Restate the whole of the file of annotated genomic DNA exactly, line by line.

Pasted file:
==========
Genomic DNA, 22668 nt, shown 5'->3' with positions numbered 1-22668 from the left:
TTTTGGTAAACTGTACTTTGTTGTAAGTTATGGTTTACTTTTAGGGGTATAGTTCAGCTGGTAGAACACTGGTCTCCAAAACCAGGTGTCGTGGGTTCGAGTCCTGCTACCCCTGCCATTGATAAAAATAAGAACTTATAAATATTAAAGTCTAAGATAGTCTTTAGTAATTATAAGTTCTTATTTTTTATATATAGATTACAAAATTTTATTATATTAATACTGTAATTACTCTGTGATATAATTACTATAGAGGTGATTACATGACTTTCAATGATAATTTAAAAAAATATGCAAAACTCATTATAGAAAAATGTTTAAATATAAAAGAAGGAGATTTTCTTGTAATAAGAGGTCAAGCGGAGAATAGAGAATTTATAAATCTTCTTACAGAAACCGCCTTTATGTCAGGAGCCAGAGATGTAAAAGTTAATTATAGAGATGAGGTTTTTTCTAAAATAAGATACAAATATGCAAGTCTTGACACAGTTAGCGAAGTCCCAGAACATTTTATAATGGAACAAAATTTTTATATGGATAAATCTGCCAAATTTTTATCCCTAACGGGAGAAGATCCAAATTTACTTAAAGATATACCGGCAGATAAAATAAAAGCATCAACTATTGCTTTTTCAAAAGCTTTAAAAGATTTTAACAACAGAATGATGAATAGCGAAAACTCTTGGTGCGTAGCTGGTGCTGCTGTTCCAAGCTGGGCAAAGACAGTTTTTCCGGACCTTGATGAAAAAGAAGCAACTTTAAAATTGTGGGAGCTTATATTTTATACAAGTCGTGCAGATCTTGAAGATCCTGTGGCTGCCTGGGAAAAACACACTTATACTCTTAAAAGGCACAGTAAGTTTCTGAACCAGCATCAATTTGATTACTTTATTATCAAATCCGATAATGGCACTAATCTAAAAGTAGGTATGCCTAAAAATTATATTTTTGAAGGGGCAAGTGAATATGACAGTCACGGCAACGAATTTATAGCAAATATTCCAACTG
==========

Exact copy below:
Genomic DNA, 22668 nt, shown 5'->3' with positions numbered 1-22668 from the left:
TTTTGGTAAACTGTACTTTGTTGTAAGTTATGGTTTACTTTTAGGGGTATAGTTCAGCTGGTAGAACACTGGTCTCCAAAACCAGGTGTCGTGGGTTCGAGTCCTGCTACCCCTGCCATTGATAAAAATAAGAACTTATAAATATTAAAGTCTAAGATAGTCTTTAGTAATTATAAGTTCTTATTTTTTATATATAGATTACAAAATTTTATTATATTAATACTGTAATTACTCTGTGATATAATTACTATAGAGGTGATTACATGACTTTCAATGATAATTTAAAAAAATATGCAAAACTCATTATAGAAAAATGTTTAAATATAAAAGAAGGAGATTTTCTTGTAATAAGAGGTCAAGCGGAGAATAGAGAATTTATAAATCTTCTTACAGAAACCGCCTTTATGTCAGGAGCCAGAGATGTAAAAGTTAATTATAGAGATGAGGTTTTTTCTAAAATAAGATACAAATATGCAAGTCTTGACACAGTTAGCGAAGTCCCAGAACATTTTATAATGGAACAAAATTTTTATATGGATAAATCTGCCAAATTTTTATCCCTAACGGGAGAAGATCCAAATTTACTTAAAGATATACCGGCAGATAAAATAAAAGCATCAACTATTGCTTTTTCAAAAGCTTTAAAAGATTTTAACAACAGAATGATGAATAGCGAAAACTCTTGGTGCGTAGCTGGTGCTGCTGTTCCAAGCTGGGCAAAGACAGTTTTTCCGGACCTTGATGAAAAAGAAGCAACTTTAAAATTGTGGGAGCTTATATTTTATACAAGTCGTGCAGATCTTGAAGATCCTGTGGCTGCCTGGGAAAAACACACTTATACTCTTAAAAGGCACAGTAAGTTTCTGAACCAGCATCAATTTGATTACTTTATTATCAAATCCGATAATGGCACTAATCTAAAAGTAGGTATGCCTAAAAATTATATTTTTGAAGGGGCAAGTGAATATGACAGTCACGGCAACGAATTTATAGCAAATATTCCAACTG